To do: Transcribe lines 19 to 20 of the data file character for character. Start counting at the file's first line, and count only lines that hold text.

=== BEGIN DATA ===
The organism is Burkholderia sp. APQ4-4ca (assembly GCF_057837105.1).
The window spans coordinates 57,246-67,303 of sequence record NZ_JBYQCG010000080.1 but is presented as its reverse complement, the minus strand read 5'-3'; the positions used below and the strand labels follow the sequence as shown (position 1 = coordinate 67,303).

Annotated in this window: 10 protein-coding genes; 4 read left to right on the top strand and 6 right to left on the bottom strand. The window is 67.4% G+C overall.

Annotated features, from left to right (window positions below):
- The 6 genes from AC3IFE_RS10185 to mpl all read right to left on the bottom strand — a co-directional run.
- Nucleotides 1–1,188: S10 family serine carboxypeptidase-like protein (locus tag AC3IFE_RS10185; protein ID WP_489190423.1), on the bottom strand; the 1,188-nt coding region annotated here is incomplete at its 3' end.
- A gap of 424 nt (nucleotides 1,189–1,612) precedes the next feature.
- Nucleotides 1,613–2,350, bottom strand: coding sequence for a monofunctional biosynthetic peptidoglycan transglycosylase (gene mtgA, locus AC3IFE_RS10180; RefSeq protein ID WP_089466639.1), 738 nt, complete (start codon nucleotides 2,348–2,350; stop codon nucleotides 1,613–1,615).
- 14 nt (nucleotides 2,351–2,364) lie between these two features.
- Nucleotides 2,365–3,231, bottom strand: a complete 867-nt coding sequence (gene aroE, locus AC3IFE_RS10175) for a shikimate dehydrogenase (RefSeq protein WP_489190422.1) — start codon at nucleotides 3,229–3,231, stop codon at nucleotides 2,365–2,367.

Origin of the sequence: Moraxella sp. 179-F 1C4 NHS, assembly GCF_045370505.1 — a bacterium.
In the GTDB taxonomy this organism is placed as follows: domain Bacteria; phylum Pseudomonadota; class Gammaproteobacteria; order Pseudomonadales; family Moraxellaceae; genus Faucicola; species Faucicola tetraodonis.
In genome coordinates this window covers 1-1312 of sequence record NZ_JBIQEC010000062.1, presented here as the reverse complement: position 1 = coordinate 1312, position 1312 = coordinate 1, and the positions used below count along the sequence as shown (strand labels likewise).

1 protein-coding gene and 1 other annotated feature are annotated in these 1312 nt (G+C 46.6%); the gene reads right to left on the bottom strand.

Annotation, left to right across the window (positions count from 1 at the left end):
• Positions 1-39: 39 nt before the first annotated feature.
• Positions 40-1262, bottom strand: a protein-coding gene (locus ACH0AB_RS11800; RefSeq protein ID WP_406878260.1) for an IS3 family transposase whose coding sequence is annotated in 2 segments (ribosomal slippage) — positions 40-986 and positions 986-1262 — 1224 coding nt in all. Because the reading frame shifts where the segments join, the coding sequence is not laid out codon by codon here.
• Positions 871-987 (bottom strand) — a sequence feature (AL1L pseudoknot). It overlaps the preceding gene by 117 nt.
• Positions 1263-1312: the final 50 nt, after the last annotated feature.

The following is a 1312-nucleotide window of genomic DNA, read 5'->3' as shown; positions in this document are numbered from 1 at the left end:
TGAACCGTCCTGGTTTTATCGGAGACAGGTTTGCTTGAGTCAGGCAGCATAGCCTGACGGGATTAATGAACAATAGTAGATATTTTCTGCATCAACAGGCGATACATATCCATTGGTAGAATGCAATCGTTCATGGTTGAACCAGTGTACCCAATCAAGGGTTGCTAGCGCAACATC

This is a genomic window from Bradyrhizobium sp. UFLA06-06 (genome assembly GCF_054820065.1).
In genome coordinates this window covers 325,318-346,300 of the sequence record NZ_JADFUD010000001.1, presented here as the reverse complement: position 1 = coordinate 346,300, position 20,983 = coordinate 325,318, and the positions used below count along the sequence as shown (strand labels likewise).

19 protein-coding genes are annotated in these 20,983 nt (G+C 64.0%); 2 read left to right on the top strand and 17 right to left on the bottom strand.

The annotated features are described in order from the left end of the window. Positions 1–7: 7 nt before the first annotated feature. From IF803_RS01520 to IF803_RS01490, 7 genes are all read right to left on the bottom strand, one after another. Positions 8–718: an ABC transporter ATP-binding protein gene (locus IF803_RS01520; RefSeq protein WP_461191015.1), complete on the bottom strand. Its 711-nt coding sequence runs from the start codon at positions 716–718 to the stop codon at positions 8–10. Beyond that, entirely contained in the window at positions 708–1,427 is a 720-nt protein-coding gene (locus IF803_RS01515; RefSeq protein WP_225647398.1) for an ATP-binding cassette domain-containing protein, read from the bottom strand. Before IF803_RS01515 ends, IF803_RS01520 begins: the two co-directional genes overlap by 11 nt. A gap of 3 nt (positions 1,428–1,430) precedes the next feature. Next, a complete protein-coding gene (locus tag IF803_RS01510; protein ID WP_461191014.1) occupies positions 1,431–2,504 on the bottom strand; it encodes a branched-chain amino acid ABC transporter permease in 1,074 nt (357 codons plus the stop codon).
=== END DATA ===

• Positions 1263-1312: the final 50 nt, after the last annotated feature.

The following is a 1312-nucleotide window of genomic DNA, read 5'->3' as shown; positions in this document are numbered from 1 at the left end: